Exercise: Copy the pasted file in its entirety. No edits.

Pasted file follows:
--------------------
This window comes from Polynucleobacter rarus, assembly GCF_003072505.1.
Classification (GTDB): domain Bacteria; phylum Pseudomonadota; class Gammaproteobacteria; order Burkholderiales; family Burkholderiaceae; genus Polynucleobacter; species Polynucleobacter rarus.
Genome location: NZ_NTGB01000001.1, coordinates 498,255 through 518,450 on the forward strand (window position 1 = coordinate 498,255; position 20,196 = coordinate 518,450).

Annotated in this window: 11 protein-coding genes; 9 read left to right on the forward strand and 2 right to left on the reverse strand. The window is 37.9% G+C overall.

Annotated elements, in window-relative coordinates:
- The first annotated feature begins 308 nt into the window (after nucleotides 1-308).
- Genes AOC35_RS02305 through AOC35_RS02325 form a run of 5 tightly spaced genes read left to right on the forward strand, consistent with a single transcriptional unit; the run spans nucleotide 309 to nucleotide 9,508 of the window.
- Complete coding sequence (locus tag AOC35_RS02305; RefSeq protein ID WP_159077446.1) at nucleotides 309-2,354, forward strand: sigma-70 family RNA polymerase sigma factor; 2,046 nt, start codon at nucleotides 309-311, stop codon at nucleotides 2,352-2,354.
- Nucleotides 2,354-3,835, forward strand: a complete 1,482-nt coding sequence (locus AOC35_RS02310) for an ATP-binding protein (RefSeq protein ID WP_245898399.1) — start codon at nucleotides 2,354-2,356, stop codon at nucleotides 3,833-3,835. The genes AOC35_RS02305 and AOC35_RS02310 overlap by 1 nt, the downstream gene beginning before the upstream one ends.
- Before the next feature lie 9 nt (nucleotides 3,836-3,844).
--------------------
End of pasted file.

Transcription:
This window comes from Polynucleobacter rarus, assembly GCF_003072505.1.
Classification (GTDB): domain Bacteria; phylum Pseudomonadota; class Gammaproteobacteria; order Burkholderiales; family Burkholderiaceae; genus Polynucleobacter; species Polynucleobacter rarus.
Genome location: NZ_NTGB01000001.1, coordinates 498,255 through 518,450 on the forward strand (window position 1 = coordinate 498,255; position 20,196 = coordinate 518,450).

Annotated in this window: 11 protein-coding genes; 9 read left to right on the forward strand and 2 right to left on the reverse strand. The window is 37.9% G+C overall.

Annotated elements, in window-relative coordinates:
- The first annotated feature begins 308 nt into the window (after nucleotides 1-308).
- Genes AOC35_RS02305 through AOC35_RS02325 form a run of 5 tightly spaced genes read left to right on the forward strand, consistent with a single transcriptional unit; the run spans nucleotide 309 to nucleotide 9,508 of the window.
- Complete coding sequence (locus tag AOC35_RS02305; RefSeq protein ID WP_159077446.1) at nucleotides 309-2,354, forward strand: sigma-70 family RNA polymerase sigma factor; 2,046 nt, start codon at nucleotides 309-311, stop codon at nucleotides 2,352-2,354.
- Nucleotides 2,354-3,835, forward strand: a complete 1,482-nt coding sequence (locus AOC35_RS02310) for an ATP-binding protein (RefSeq protein ID WP_245898399.1) — start codon at nucleotides 2,354-2,356, stop codon at nucleotides 3,833-3,835. The genes AOC35_RS02305 and AOC35_RS02310 overlap by 1 nt, the downstream gene beginning before the upstream one ends.
- Before the next feature lie 9 nt (nucleotides 3,836-3,844).